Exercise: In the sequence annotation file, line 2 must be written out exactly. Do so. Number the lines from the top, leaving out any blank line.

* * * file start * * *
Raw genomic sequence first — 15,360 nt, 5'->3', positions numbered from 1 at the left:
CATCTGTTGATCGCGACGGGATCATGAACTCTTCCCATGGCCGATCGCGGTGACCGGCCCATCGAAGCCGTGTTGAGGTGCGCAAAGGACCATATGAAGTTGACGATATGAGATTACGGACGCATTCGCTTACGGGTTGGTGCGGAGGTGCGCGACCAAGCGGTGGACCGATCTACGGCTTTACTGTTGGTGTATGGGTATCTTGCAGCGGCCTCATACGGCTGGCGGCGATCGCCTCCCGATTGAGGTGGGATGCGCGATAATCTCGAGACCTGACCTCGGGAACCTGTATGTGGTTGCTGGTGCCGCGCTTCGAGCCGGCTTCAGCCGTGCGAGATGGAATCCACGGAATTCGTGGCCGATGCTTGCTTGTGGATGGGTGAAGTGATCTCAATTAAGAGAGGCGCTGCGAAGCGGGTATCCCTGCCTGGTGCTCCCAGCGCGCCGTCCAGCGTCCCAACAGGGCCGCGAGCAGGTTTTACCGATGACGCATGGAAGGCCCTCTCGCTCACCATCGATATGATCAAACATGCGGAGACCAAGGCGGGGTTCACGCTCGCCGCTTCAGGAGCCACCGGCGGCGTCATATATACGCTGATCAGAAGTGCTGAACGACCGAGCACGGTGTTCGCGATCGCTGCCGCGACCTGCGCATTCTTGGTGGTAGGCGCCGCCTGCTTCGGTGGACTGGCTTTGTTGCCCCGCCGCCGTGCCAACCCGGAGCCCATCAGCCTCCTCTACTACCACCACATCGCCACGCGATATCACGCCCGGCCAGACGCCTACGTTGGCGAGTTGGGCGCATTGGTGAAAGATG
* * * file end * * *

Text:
CATCTGTTGATCGCGACGGGATCATGAACTCTTCCCATGGCCGATCGCGGTGACCGGCCCATCGAAGCCGTGTTGAGGTGCGCAAAGGACCATATGAAGTTGACGATATGAGATTACGGACGCATTCGCTTACGGGTTGGTGCGGAGGTGCGCGACCAAGCGGTGGACCGATCTACGGCTTTACTGTTGGTGTATGGGTATCTTGCAGCGGCCTCATACGGCTGGCGGCGATCGCCTCCCGATTGAGGTGGGATGCGCGATAATCTCGAGACCTGACCTCGGGAACCTGTATGTGGTTGCTGGTGCCGCGCTTCGAGCCGGCTTCAGCCGTGCGAGATGGAATCCACGGAATTCGTGGCCGATGCTTGCTTGTGGATGGGTGAAGTGATCTCAATTAAGAGAGGCGCTGCGAAGCGGGTATCCCTGCCTGGTGCTCCCAGCGCGCCGTCCAGCGTCCCAACAGGGCCGCGAGCAGGTTTTACCGATGACGCATGGAAGGCCCTCTCGCTCACCATCGATATGATCAAACATGCGGAGACCAAGGCGGGGTTCACGCTCGCCGCTTCAGGAGCCACCGGCGGCGTCATATATACGCTGATCAGAAGTGCTGAACGACCGAGCACGGTGTTCGCGATCGCTGCCGCGACCTGCGCATTCTTGGTGGTAGGCGCCGCCTGCTTCGGTGGACTGGCTTTGTTGCCCCGCCGCCGTGCCAACCCGGAGCCCATCAGCCTCCTCTACTACCACCACATCGCCACGCGATATCACGCCCGGCCAGACGCCTACGTTGGCGAGTTGGGCGCATTGGTGAAAGATG